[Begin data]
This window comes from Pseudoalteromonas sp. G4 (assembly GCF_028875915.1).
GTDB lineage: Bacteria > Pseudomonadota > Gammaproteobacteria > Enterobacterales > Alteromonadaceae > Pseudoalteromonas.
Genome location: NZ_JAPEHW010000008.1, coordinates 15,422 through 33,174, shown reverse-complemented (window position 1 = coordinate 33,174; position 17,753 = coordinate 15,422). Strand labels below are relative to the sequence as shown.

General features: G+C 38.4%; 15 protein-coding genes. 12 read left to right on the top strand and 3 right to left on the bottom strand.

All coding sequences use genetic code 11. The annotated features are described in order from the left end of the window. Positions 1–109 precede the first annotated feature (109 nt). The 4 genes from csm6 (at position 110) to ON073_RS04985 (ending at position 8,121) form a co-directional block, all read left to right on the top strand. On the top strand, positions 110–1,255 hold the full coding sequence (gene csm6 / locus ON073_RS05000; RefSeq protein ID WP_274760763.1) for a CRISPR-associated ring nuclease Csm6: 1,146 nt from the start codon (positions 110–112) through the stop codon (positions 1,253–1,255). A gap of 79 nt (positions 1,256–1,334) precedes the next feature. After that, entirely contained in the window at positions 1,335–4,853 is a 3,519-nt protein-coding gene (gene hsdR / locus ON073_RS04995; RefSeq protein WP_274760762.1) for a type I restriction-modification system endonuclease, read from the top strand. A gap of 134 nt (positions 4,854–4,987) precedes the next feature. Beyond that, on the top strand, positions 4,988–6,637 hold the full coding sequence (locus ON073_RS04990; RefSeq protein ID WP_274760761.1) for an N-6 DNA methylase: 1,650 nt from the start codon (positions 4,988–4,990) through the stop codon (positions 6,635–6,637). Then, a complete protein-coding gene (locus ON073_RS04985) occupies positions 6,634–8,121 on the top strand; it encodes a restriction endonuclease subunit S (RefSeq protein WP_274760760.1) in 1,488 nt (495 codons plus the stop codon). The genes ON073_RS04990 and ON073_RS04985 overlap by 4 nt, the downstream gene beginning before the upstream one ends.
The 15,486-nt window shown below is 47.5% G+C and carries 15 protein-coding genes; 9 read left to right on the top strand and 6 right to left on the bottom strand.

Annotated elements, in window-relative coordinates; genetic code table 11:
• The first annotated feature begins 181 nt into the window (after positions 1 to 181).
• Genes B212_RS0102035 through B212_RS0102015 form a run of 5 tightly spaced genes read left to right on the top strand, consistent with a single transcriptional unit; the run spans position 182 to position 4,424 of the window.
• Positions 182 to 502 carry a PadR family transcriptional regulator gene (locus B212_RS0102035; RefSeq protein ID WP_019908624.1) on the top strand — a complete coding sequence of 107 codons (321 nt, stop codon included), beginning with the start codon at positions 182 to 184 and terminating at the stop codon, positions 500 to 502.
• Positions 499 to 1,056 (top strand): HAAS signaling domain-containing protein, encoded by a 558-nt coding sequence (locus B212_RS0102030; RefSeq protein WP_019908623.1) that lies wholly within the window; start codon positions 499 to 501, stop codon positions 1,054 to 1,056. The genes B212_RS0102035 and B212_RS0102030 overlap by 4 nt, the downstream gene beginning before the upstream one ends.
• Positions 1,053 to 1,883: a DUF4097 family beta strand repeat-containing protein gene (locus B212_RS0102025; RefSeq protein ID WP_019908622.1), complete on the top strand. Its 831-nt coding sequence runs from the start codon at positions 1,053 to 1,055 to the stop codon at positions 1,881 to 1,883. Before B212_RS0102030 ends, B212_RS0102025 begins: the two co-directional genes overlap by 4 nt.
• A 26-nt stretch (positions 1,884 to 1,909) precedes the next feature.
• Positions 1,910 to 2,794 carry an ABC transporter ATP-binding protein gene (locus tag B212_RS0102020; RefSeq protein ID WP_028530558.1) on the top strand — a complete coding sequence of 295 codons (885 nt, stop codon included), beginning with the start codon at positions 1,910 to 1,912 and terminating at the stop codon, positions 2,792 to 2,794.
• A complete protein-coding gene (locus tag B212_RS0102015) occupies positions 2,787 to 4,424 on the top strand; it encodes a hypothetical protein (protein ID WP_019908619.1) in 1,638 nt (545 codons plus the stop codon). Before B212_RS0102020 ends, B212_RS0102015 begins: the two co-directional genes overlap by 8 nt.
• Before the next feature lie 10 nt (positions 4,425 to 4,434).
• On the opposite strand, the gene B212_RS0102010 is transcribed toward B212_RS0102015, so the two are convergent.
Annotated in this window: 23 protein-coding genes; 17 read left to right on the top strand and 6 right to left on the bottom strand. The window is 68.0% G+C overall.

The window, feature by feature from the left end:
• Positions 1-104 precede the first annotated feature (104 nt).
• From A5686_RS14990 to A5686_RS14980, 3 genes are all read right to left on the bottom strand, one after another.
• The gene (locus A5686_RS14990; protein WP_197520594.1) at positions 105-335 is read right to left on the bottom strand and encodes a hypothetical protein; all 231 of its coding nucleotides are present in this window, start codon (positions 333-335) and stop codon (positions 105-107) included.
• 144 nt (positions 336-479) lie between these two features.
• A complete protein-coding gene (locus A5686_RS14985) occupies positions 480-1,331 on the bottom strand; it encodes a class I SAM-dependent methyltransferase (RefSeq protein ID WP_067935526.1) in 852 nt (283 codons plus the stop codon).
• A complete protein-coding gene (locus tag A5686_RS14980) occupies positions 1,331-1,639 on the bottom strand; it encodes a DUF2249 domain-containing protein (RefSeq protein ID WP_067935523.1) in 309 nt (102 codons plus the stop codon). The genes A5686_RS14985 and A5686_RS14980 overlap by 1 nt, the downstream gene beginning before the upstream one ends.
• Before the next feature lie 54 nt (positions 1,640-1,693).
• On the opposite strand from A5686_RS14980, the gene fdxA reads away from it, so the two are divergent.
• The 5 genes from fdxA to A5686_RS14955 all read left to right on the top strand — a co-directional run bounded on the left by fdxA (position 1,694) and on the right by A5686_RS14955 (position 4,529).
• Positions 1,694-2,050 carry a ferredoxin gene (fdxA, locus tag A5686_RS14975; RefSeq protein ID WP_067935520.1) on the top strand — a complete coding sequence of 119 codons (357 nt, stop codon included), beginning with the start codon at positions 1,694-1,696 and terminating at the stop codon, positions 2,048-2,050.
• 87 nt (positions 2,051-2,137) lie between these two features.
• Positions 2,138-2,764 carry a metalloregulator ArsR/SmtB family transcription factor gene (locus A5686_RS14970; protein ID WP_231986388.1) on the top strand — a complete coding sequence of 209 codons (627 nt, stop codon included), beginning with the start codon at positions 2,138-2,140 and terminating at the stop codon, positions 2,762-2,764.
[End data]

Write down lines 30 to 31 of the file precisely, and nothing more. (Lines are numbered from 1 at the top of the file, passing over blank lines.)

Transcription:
• 87 nt (positions 2,051-2,137) lie between these two features.
• Positions 2,138-2,764 carry a metalloregulator ArsR/SmtB family transcription factor gene (locus A5686_RS14970; protein ID WP_231986388.1) on the top strand — a complete coding sequence of 209 codons (627 nt, stop codon included), beginning with the start codon at positions 2,138-2,140 and terminating at the stop codon, positions 2,762-2,764.